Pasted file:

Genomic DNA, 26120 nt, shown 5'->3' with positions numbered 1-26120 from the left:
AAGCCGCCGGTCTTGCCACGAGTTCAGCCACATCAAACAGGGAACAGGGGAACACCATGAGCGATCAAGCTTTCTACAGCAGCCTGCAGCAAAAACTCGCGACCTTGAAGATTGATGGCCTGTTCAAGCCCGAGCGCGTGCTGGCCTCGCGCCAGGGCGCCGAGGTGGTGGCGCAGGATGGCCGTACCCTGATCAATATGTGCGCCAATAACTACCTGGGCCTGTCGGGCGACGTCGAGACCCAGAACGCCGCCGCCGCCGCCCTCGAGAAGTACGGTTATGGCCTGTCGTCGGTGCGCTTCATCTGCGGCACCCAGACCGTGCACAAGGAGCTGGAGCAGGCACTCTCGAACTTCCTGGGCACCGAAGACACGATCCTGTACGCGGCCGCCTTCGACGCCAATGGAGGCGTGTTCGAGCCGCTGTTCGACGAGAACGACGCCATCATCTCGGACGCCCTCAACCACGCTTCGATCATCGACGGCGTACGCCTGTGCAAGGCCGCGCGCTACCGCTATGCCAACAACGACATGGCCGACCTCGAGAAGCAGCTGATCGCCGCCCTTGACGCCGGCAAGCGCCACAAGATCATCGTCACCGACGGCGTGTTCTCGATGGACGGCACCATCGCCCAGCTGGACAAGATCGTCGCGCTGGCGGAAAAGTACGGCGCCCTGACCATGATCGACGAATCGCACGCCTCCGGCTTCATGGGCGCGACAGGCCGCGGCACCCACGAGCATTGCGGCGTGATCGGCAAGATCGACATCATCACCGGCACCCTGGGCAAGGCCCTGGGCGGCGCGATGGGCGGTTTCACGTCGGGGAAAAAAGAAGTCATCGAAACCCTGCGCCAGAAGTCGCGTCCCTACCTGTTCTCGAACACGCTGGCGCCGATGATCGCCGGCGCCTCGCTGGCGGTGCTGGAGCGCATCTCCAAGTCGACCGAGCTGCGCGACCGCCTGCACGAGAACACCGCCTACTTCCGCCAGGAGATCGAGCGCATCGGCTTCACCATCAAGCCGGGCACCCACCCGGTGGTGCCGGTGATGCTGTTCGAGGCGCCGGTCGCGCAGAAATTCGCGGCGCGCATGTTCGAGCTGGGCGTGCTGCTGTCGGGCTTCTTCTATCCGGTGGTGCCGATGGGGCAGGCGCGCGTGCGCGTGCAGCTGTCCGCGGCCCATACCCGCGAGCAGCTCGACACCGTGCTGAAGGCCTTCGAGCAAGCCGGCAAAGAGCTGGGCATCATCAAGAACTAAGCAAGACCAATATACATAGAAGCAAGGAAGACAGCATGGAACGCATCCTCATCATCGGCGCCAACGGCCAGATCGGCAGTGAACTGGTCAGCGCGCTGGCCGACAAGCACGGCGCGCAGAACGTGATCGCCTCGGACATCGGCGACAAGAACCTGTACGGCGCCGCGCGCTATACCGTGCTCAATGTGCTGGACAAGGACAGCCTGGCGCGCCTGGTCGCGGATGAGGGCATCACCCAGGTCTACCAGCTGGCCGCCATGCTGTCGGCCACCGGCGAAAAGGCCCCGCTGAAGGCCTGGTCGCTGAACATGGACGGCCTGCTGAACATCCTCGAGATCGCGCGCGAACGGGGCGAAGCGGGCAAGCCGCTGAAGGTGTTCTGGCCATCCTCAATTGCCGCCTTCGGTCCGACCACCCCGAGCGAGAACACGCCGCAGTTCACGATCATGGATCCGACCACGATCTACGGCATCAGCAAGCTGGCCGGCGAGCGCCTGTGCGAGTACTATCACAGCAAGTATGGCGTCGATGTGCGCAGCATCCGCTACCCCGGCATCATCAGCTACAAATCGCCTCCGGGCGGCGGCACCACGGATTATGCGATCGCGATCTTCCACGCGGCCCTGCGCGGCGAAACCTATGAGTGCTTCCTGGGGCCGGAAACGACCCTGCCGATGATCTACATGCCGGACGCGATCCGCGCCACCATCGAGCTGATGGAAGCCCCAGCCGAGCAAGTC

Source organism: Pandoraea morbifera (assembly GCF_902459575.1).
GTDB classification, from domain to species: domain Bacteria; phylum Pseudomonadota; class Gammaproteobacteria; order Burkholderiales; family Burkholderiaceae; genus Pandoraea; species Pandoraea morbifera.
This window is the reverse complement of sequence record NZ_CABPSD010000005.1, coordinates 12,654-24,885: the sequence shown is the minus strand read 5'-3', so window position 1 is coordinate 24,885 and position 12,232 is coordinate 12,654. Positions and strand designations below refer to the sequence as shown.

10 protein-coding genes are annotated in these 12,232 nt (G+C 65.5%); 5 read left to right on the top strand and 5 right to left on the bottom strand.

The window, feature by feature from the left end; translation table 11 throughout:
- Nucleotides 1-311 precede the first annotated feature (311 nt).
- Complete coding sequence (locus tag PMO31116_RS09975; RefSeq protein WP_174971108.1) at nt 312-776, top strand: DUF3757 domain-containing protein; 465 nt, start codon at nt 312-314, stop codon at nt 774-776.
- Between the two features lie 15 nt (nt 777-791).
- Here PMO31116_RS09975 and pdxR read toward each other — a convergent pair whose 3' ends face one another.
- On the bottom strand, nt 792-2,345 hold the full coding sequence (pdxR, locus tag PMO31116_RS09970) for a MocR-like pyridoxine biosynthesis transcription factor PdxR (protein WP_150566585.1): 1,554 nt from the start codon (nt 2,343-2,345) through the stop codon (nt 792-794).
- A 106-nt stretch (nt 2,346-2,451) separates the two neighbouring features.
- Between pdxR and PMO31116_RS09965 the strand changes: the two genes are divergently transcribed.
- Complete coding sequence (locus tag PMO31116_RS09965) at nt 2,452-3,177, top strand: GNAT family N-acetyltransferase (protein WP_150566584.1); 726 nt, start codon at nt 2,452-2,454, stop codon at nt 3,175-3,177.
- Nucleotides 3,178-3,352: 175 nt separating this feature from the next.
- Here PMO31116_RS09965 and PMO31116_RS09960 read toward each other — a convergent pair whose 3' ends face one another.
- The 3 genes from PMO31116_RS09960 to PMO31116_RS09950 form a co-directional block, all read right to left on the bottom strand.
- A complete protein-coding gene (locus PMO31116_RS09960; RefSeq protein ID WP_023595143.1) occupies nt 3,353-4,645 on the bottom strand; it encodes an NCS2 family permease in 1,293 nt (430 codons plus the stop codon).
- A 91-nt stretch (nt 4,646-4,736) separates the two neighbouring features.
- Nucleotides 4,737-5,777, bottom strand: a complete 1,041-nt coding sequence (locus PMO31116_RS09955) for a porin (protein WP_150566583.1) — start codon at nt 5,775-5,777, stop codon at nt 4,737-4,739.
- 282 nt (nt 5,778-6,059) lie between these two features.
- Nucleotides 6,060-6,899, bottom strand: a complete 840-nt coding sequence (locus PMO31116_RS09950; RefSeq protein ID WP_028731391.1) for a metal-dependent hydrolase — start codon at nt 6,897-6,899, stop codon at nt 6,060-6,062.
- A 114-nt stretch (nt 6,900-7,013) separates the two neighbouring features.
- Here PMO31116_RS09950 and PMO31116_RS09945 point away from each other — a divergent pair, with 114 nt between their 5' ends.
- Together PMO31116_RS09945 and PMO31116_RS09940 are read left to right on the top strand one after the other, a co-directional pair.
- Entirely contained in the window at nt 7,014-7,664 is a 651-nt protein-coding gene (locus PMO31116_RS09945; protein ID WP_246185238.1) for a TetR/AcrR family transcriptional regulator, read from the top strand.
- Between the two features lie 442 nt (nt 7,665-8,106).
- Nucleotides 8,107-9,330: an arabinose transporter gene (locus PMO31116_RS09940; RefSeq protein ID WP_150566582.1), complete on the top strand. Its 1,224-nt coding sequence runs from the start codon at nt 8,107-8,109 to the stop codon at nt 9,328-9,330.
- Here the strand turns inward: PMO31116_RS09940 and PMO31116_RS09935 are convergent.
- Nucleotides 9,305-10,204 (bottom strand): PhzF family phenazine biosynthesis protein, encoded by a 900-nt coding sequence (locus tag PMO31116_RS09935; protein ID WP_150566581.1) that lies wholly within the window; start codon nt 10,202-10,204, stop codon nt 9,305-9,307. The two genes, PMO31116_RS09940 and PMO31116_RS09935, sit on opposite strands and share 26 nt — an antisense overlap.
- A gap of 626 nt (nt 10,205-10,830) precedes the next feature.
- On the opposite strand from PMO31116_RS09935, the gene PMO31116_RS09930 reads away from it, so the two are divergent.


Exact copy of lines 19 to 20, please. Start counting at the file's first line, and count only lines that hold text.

- A complete protein-coding gene (locus PMO31116_RS09960; RefSeq protein ID WP_023595143.1) occupies nt 3,353-4,645 on the bottom strand; it encodes an NCS2 family permease in 1,293 nt (430 codons plus the stop codon).
- A 91-nt stretch (nt 4,646-4,736) separates the two neighbouring features.